American Indians celebrate today the cultural heritage found near West Los Angeles springs
By CORY FISHER / WESTSIDE WEEKLY
Angie Dorame Behrns was born in a farmhouse on the corner of Federal and Olympic avenues in 1937. As a little girl growing up in West Los Angeles, she remembers the strong ties with other families in her Gabrielino-Tongva tribe.
"Our families have been friends for generations in this area," said Behrns, now 61. "But we're urban Indians now. It's not like we're on a reservation in New Mexico. We've become Americanized, just like the feds wanted. But there are certain traditions we have managed to keep alive." Tribal elder Al Lassos, 69, remembers when Wilshire Boulevard was a dirt road. His family would travel by horse and buggy from West Los Angeles to visit relatives in the San Gabriel Valley.
"In school, kids called me a savage and wanted to beat me up or scalp me," he said. "Some people still ask me, 'Why in hell aren't you on a reservation?' I tell them, 'My roots are right here.'" In congested, bustling West Los Angeles, signs of the indigenous culture that once dominated this area are now few and far between.
That's why Behrns, Lassos and other descendents of the Gabrielino-Tongva tribe are celebrating Gov. Pete Wilson's recent signing of a bill appropriating $50,000 in state funds for the preservation of ancient natural springs on the University High School campus.
Located on the corner of Barrington and Ohio avenues, the springs area is considered one of the last remaining historic sites of the once-thriving Tongva tribe, who were renamed "Gabrielinos" by the Spanish who forced them to work at the San Gabriel Mission in the 1700s.
"It's a miracle we're still here," said Behrns, who attended University High in the 1950s. "We have a history to tell. It's always been a dream to revitalize this area and to reintroduce native plants." An oasis in the midst of a concrete jungle, the springs serve as a symbol of the area before Spanish contact with the Tongva people, descendents of the tribe say.
In an effort to bring awareness to the site and the culture, the sixth annual "Before Columbus Day" festival will be held today at University High. It will include traditional foods, basket weavers, drummers, hoop dancers, artifacts and more. In past years, the event has attracted more than 600 people.
Historically, the site has attracted people for centuries.
Not only have UCLA archeologists determined there was once a large Tongva village at the site, it was also the spot where the Spanish Portola land expedition camped and Father Junipero Serra celebrated Mass in August 1769.
The site is also known as Kuruvungna Springs, meaning "a place where we are in the sun." The local natives were described in unpublished diary of Father Juan Crespi, who traveled with the Portola Expedition in 1769-70. Upon encountering the natives, Father Crespi wrote:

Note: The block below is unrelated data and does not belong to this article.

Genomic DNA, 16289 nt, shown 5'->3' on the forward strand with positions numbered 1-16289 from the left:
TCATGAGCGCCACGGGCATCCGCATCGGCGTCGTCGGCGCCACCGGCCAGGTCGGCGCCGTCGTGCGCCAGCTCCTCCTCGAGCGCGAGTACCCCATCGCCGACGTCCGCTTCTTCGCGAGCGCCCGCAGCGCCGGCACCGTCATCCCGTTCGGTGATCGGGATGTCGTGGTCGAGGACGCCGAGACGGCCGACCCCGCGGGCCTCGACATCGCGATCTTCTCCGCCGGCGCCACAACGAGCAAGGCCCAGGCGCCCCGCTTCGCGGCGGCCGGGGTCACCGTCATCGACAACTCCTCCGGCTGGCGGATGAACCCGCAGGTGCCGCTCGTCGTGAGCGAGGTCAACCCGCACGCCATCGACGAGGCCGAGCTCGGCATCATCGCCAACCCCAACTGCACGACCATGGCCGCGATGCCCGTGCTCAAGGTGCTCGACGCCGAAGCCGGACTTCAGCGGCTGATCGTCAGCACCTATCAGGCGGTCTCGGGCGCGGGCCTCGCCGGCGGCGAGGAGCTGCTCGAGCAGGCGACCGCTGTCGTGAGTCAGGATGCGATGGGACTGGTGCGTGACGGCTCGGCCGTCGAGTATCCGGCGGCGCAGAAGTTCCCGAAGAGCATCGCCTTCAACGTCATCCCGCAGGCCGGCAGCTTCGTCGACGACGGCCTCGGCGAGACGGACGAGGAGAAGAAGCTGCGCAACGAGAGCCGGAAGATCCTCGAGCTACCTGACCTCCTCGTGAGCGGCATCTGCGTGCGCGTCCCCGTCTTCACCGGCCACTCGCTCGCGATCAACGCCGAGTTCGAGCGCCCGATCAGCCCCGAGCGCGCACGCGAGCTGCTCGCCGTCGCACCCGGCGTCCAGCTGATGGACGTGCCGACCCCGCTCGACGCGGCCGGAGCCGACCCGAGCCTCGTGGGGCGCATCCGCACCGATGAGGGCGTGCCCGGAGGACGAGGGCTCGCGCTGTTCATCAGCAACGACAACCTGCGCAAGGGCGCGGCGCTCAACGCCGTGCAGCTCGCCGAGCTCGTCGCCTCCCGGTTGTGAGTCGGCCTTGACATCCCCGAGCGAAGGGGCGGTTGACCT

"... as we arrived and set up camp, six very friendly, compliant tractable heathens came over, who had their little houses roofed with grass, the first we have been seeing of this sort. Three of them came wearing a great deal of paint; all of them, however unarmed. They brought four or six bowls of usual seeds and good sage which they presented to our captain; on me they bestowed a good sized string of the sort of beads that they all have, made of white sea shells and red ones (though not very bright colored) that look to be coral, though of a very inferior sort." As a result of its historic significance, the location is now registered with California State Historic Places.
But the site wasn't always treated with the respect due its heritage, some say.
In 1992, Behrns attended her high school reunion at University High. She hadn't been to the nearby springs for years and remembered the site as being well cared for. She was greeted with an unwelcome surprise.
"My brother and I decided to walk down there, and I was just sick by what I saw," she said. "It had been abandoned and neglected, there was trash and graffiti. It was overgrown and people were doing drugs close by. We were heartbroken." That same year, developers proposed the building of an underground parking lot one block north of the site, which would have cut off the spring's water. As a result, tribal descendants, community members and University High teachers and students got together and formed the Gabrielino/Tongva Foundation.
After a heated, two-year fight, the parking structure was voted down and 22,000 gallons of water each day continue to bubble up through the spring.
The foundation now leases the site from the Los Angeles Unified School District and has received a $7,000 grant from Los Angeles' Environmental Affairs Department to enhance the area with oak, sycamore, sage, herbs and vines.
The foundation's primary goal is to establish a cultural center at the site that would house historical documents and artifacts. The $50,000 from the newly signed legislation has brought them closer to that goal.
"It's a beautiful site, but it still suffers from vandals. We need to find a way to protect the property," said foundation member Loretta Ditlow. "We have a lot of work to do, but you will find peace there." Lassos visits the springs regularly with his grandchildren, who help him clean up trash. He's says it disappoints him that more people don't respect the only Tongva site in the area.
"We're just trying to establish ourselves as tribal people who are still here," he said. "We're trying to preserve our springs from the high rises of Wilshire Boulevard. Just because we beat one developer doesn't mean another one won't try the same thing. I'm all for progress, but leave us a little bit."
WHAT: "Before Columbus Day," an American Indian arts and crafts festival WHEN: 11 a.m. to 4 p.m. today WHERE: Gabrielino/Tongva Springs on the University High School campus, 1439 Barrington Ave., West Los Angeles CALL: (310) 397-0180
Link to: California's Modern Indian War